China’s independent refiners are on board to get Iranian crude oil possibly for the first time as the Middle Eastern producer is targeting new markets following the removal of sanctions.
The National Iranian Oil Company (NIOC) is reportedly in talks with the world’s second largest private oil trader, Trafigura, to step up oil shipments to China.
Iran currently sells most of its crude oil directly to state-owned refiners in China under long-term contracts as well as through additional spot cargoes.
Trafigura now wants to supply Iran’s Heavy crude grade to independent processors, known as teapots, which typically buy shipments at short notice and in small quantities, Bloomberg has reported.
Talks between Trafigura and NIOC officials are ongoing, the energy news and information provider said, citing unnamed people with knowledge of the matter.
A Trafigura tanker is currently anchored off South Korea after loading 2 million barrels of Iranian Heavy crude in June. The vessel had sojourned the Chinese port of Qingdao, which is used by teapots to receive oil supplies, for three weeks.
To sell into teapots, Iran has to use a trader because of logistical constraints involved. NIOC usually uses Very Large Crude Carriers (VLCCs) for its oil cargoes but teapots cannot take in such shipments.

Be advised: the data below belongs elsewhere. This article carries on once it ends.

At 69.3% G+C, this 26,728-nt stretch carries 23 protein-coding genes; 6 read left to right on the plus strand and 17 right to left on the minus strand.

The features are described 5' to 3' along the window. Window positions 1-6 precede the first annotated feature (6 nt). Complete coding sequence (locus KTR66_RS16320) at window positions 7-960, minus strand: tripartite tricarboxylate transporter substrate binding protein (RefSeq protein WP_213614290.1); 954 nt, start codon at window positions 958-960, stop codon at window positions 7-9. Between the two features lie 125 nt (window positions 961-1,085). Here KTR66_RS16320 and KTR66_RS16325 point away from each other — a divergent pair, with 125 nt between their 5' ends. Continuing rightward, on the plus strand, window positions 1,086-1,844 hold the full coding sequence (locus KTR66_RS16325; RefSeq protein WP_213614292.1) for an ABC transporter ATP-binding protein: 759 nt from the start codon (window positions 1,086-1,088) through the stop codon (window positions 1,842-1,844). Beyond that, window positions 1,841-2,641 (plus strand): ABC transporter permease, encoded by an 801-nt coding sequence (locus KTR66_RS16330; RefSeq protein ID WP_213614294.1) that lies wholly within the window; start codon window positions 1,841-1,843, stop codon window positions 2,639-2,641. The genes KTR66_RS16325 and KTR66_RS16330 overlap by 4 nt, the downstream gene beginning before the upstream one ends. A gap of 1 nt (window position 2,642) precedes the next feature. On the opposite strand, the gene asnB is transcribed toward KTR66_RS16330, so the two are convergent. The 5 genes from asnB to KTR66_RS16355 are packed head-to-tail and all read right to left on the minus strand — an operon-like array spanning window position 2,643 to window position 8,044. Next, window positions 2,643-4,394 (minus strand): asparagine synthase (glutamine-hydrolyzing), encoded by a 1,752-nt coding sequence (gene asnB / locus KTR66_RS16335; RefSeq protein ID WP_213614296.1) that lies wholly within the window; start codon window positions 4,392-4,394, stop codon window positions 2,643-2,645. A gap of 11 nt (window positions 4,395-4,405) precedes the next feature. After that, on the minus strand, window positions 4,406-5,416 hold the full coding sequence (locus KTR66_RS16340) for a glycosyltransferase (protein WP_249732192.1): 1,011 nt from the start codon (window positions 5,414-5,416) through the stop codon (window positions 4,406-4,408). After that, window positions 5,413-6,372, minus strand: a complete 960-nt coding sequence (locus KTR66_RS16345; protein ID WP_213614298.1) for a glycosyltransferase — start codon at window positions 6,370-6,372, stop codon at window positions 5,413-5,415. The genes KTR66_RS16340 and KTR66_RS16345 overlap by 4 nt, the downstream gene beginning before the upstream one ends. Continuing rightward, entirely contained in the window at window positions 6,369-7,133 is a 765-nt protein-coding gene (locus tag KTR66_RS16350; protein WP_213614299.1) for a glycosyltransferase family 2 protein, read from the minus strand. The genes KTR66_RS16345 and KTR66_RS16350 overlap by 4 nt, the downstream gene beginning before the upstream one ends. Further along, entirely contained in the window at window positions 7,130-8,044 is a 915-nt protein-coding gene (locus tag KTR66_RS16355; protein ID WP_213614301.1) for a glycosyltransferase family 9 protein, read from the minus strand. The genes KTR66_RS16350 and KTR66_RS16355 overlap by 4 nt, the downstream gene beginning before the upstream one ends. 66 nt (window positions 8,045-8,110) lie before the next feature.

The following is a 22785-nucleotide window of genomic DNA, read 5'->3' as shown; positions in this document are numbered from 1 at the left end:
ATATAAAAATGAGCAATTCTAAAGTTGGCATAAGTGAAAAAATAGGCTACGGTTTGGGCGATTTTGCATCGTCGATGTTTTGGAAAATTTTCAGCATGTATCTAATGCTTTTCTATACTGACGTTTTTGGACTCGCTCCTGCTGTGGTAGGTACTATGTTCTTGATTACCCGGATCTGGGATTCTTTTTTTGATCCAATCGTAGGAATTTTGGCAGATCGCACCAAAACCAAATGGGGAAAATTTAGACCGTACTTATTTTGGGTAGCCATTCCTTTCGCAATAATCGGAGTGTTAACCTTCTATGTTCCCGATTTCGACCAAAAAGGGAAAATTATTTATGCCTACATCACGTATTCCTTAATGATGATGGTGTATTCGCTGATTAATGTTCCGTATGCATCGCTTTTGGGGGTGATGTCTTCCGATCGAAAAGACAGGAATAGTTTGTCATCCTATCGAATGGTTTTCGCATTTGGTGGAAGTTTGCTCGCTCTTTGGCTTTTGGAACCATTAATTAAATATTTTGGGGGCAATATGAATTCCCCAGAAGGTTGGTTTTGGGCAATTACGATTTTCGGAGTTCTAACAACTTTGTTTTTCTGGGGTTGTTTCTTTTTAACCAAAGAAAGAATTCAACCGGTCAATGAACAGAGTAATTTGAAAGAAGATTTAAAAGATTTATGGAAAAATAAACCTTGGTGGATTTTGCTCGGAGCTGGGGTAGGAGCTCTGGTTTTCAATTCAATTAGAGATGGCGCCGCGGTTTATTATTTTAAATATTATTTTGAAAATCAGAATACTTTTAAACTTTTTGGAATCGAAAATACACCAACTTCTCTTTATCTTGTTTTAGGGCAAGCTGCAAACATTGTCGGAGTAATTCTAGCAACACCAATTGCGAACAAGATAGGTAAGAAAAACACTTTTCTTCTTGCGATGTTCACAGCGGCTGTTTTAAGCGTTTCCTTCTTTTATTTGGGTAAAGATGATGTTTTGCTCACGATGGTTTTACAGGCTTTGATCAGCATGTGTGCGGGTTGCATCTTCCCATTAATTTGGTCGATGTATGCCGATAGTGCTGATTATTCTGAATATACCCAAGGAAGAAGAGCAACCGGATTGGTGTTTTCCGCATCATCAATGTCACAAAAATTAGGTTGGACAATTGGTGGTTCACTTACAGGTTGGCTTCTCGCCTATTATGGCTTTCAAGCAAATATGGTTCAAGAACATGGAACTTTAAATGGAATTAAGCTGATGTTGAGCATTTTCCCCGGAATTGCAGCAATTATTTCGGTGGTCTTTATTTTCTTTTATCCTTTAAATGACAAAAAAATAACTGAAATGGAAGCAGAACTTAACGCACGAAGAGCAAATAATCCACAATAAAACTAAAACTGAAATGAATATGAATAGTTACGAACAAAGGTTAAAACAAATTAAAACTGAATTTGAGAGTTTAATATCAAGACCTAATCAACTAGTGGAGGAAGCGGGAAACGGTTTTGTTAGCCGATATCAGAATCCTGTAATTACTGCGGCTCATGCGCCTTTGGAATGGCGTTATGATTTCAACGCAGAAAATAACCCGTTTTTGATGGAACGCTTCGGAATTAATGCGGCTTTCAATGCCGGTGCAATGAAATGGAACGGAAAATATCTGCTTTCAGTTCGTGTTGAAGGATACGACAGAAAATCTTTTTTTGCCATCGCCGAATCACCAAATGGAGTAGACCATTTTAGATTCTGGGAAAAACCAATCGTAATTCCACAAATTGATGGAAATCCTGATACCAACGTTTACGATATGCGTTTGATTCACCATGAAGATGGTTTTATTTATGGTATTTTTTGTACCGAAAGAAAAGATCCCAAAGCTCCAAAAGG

Moreover, dealing directly with non-state entities has credit risks, while selling oil via traders does away with the need to operate crude storage in China and pay demurrage.
Sales to teapots would boost Iran’s market share in Asia which has seen Saudi Arabia break with its traditional long-term trading mode and sell oil to a Chinese teapot refiner for the first time.
The kingdom has been trying to hinder Iran’s drive to regain its market share with stepped-up exports after the removal of sanctions.
The Islamic Republic, however, has surprised observers with the speed at which it has restored the production lost due to sanctions in 2012.
Exports are already above 2 million barrels per day and Iran is re-establishing itself in Europe while making inroads into new markets.
According to the International Energy Agency, Iran was exporting about 2.2 million bpd of crude before 2012 when sanctions were imposed, with Europe taking about 600,000 bpd.
Exports to Europe in June recovered to about 580,000 bpd, nearly six times greater than prior to sanctions being lifted, the Reuters news agency reported.
On Tuesday, figures released by Iran’s Ministry of Petroleum showed the country’s crude exports to Asia in June had hit the highest in almost four and half years.
According to the Shana news agency, China, India, Japan and South Korea took in 1.72 million barrels per day (bpd) of Iranian crude in the month, which rose 47% year-on year.
It was also twice the volume shipped to Iran’s four major clients in December, which showed the country has restored its market share in the continent, Shana added.
Iranian energy officials usually mention gas condensate in their reports and the new figures for exports most probably included the light crude oil which is produced in association with natural gas.
“It is predicted that the increase in Iranian oil exports to Asian markets, especially emerging economies, will continue in the coming months,” Shana said.
By Press TV